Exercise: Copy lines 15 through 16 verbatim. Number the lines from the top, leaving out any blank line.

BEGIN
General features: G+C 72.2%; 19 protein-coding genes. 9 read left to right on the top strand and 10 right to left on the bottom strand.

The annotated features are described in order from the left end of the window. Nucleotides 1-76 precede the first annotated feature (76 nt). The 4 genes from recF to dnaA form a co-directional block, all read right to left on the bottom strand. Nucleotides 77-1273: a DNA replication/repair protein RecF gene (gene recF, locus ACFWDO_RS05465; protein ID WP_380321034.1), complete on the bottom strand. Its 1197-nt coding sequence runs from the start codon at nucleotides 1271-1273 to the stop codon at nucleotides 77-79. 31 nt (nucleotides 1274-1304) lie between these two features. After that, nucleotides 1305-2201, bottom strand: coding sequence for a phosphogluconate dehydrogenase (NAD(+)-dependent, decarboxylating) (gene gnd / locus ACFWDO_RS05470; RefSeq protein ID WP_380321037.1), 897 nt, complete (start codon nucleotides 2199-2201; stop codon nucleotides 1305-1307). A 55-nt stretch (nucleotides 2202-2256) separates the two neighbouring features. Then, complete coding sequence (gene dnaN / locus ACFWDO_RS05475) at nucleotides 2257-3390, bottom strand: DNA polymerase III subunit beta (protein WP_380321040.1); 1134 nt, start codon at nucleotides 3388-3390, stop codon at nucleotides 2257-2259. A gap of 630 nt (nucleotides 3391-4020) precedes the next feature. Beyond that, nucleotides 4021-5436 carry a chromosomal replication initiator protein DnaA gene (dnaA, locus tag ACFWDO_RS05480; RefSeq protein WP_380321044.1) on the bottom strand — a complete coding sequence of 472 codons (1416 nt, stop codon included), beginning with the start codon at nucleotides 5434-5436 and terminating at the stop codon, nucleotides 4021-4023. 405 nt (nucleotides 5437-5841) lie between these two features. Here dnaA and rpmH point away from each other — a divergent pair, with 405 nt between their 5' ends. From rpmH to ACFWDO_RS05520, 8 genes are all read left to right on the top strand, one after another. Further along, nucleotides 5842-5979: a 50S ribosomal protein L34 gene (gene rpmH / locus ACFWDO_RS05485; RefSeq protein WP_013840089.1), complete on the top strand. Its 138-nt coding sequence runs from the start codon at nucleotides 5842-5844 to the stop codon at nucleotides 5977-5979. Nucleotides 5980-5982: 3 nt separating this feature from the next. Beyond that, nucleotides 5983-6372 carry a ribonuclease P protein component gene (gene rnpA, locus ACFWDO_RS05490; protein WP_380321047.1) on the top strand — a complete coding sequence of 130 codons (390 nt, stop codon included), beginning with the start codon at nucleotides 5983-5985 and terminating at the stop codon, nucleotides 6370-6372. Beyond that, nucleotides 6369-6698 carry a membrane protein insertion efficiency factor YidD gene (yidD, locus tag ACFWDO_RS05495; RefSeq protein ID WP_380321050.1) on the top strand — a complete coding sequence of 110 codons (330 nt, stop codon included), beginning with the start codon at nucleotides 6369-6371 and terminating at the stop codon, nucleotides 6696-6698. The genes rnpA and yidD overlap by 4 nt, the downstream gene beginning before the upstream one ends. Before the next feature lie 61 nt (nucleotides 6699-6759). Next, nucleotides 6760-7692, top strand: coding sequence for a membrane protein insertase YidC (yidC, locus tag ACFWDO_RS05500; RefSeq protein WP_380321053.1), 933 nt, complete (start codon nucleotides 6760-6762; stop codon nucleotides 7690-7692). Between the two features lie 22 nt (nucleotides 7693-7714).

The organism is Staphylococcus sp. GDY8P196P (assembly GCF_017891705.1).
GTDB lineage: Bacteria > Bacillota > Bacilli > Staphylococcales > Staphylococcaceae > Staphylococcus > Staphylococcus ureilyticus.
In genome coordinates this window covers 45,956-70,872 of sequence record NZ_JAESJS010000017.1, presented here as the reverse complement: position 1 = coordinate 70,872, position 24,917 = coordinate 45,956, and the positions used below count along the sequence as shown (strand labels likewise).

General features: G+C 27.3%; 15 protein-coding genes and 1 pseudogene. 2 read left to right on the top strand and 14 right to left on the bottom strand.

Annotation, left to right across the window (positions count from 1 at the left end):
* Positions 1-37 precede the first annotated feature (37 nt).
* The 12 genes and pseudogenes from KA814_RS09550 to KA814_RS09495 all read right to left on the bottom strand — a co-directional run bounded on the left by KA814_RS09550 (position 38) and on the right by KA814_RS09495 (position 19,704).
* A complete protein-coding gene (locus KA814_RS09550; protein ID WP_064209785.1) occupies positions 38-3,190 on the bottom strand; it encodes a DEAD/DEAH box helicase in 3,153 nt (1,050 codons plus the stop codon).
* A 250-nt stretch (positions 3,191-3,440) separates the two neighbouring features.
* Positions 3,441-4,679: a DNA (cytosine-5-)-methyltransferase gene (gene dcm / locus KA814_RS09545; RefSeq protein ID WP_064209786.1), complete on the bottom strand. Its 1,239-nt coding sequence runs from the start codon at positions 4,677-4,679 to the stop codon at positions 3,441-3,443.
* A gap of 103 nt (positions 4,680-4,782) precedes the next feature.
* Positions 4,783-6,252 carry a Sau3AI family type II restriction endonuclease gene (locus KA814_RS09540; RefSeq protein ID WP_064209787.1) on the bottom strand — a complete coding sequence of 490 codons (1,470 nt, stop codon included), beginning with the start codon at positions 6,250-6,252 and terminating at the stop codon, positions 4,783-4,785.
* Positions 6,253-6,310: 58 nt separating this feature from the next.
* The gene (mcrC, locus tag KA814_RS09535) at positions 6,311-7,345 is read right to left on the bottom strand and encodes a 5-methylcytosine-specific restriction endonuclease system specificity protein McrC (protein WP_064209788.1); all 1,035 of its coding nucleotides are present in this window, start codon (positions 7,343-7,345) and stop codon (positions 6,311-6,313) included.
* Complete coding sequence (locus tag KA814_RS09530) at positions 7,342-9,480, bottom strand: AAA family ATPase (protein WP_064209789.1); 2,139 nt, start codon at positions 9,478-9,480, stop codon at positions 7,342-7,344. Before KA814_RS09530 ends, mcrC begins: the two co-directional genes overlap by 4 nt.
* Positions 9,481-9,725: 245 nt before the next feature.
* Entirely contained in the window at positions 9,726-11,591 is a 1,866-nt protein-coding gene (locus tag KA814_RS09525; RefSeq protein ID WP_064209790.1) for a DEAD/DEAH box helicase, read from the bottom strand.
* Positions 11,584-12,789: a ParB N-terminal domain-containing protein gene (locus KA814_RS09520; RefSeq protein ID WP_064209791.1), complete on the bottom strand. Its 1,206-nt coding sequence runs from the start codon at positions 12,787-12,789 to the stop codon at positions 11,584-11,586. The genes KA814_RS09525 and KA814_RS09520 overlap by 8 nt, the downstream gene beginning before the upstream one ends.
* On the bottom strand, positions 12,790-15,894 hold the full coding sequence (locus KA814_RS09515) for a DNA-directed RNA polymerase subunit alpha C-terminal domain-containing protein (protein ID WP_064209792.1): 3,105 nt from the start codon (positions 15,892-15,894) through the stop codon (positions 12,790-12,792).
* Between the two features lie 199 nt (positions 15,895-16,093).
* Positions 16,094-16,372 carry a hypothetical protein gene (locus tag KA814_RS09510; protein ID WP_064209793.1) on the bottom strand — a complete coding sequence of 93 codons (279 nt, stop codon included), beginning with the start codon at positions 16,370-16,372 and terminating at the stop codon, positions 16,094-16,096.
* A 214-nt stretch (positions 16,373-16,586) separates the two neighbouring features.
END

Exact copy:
* Positions 6,253-6,310: 58 nt separating this feature from the next.
* The gene (mcrC, locus tag KA814_RS09535) at positions 6,311-7,345 is read right to left on the bottom strand and encodes a 5-methylcytosine-specific restriction endonuclease system specificity protein McrC (protein WP_064209788.1); all 1,035 of its coding nucleotides are present in this window, start codon (positions 7,343-7,345) and stop codon (positions 6,311-6,313) included.